American, Southwest reach tentative deal to resolve Wright dispute

Philadelphia
Source:
This story is sourced from Pro
See more Pro news »

<Adds  details of tentative agreement>

Southwest Airlines’ current level of service at Dallas Love Field will not be significantly impacted under today’s tentative agreement to modify the Wright Amendment between the low-cost carrier, American Airlines and the Texas cities of Dallas and Fort Worth.

The deal, which still requires US Congressional approval, sets a 20-gate cap at Love Field, with Southwest reduced to 16 gates within four years of the deal’s enactment. The remaining four gates will be split between American Airlines and Continental Airlines.

Southwest currently has 14 active gates at Love Field, and an additional seven not currently in use.

In return for agreeing to the gate restriction, Southwest, should the agreement become law, will be unencumbered by the Wright Amendment restrictions within eight years after it is enacted. This law currently limits Love Field carriers to nonstop services within Texas and the neighboring states of Alabama, Arkansas, Kansas, Louisiana, Mississippi, Missouri, New Mexico and Oklahoma.

The new deal also allows carriers operating from Love Field the immediate ability to offer through ticketing to destinations within the USA.

However, Southwest has agreed that international flights will remain prohibited at Love Field, with those rights exclusively held by Dallas/Fort Worth [DFW], American’s hub airport.

The low-cost carrier had contemplated service to the Caribbean and Mexico from its home base. But, in a recent press conference, CEO Gary Kelly noted that international service “is something that is very important to DFW airport and [the city of] Fort Worth, and it’s not to us”.

Although portions of Love Field will be redeveloped - with a minimum investment of $150 million coming from the city of Dallas - gates constructed by defunct operator Legend Airlines in 2000 will be demolished by Dallas upon the city’s acquisition of the lease “to ensure the facility can never again be used for passenger service”, according to the agreement.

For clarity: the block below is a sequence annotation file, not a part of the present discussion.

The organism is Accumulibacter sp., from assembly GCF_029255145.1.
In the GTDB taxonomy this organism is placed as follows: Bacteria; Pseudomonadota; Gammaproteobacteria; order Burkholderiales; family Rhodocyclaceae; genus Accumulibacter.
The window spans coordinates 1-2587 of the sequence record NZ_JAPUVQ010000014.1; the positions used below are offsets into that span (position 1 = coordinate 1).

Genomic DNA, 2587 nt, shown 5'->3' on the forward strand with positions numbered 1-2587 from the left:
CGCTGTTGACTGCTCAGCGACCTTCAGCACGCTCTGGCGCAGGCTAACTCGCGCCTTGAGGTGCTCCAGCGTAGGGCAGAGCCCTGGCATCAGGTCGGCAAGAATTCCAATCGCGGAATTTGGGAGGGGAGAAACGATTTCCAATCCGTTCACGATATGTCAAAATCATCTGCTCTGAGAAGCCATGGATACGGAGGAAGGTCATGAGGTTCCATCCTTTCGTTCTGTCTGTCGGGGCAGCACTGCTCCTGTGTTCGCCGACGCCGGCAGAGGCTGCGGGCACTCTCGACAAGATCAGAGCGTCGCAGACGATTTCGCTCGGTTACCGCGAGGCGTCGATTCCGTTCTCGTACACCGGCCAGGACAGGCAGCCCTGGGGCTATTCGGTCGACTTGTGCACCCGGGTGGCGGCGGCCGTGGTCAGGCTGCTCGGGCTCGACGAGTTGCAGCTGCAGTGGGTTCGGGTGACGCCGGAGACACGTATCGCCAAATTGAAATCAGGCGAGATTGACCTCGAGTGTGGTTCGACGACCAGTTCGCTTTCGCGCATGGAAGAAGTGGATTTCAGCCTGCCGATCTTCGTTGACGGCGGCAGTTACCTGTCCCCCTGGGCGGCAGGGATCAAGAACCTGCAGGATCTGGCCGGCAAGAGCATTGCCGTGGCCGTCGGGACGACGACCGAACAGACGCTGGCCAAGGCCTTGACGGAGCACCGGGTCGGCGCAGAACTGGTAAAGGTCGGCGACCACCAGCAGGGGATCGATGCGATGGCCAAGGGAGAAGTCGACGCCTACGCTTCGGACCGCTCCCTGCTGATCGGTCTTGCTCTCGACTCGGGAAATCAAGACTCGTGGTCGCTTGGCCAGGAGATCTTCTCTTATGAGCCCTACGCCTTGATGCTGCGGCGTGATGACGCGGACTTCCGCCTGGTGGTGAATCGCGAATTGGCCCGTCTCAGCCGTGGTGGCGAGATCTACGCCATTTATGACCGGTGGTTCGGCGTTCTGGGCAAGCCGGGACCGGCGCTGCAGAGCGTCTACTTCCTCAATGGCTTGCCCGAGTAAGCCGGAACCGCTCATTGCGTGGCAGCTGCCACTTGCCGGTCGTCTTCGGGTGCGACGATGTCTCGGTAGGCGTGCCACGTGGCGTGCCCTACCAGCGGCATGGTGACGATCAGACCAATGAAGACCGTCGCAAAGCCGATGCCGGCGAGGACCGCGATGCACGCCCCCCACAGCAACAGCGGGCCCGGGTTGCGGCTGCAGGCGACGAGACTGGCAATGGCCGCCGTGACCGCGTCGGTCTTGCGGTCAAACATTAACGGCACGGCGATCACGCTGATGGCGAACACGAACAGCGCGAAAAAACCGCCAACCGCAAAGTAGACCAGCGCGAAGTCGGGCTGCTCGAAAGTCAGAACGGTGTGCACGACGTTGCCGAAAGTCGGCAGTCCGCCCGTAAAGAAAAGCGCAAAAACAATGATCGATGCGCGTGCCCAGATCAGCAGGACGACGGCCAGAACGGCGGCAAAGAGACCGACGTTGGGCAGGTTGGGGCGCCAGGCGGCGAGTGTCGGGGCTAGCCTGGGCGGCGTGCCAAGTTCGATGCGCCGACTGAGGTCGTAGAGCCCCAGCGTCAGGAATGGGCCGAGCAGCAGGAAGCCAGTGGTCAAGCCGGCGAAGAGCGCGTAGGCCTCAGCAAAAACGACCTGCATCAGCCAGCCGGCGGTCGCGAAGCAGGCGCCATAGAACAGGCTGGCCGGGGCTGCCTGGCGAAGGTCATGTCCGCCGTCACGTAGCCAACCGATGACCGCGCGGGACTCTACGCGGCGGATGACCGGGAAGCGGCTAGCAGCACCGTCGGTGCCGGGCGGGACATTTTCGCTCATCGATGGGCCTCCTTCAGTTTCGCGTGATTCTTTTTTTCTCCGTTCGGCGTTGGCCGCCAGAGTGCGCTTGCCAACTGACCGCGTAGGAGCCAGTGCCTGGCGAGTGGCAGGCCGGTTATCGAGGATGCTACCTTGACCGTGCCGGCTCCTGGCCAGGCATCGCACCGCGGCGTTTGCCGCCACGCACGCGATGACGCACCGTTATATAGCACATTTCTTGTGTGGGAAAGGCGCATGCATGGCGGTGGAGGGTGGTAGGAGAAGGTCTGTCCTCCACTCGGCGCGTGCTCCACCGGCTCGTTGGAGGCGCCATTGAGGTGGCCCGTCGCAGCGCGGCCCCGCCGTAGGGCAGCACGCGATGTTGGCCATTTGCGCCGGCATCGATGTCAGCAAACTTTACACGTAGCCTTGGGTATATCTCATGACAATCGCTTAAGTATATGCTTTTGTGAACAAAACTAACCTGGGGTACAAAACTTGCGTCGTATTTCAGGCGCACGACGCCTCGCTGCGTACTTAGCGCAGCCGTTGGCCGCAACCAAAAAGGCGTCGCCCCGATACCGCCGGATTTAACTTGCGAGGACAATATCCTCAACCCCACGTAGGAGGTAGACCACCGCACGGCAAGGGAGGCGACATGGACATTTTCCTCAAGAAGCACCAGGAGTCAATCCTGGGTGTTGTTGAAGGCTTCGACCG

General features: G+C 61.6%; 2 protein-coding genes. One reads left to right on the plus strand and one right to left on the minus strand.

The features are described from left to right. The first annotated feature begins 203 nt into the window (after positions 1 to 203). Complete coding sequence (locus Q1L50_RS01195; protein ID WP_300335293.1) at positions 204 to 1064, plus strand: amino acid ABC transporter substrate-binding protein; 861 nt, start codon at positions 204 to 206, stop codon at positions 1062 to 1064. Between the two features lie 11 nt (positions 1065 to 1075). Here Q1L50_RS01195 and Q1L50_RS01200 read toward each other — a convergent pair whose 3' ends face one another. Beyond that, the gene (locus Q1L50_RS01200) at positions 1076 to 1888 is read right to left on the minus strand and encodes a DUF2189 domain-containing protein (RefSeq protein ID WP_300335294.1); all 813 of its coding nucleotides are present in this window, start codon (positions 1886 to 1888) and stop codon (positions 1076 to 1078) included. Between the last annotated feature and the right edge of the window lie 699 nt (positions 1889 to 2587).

The pact is subject to definitive contracts being approved by both city councils. It becomes void if the US Congress does not enact legislation to enforce the deal by December 31.

Southwest’s executive chairman and co-founder Herb Kelleher today celebrated the accord, calling it a “peace pact” and a victory for the traveling public.

Speaking at a press conference in Dallas, Kelleher said: “I have been involved in litigation, legislative struggles, and cuss fights over Love Field since 1972 - a period of 34 years. The fact that Southwest Airlines stands here today - stands here with Fort Worth, DFW airport, American Airlines, and the city of Dallas indicates, I believe, that there must be hope for world peace.

“And peace - and good will - is the essence of our agreement, not to mention certainty, stability, and tranquility.”

Kelleher admits that in agreeing to the tentative pact, all parties “have been compelled to make sacrifices - to yield on firmly held positions - to moan and grown and agonize over decisions and mutual concessions”.

American chairman and CEO Gerard Arpey in a statement also notes: “We firmly believe the Wright Amendment has served the region well, allowing DFW airport to become the economic engine of north Texas. However, this compromise allows our employees in Dallas/Fort Worth and nationwide to move forward and refocus our collective energy on our ‘Turnaround Plan’ and serving our customers in the best possible way.”

He adds: “In addition, the agreement includes terms to ensure its enforcement. Considering all the possible options, we believe this to be a pragmatic solution. It is clear that our supporters locally and nationwide had a significant impact in this process and we thank them for their ongoing support.”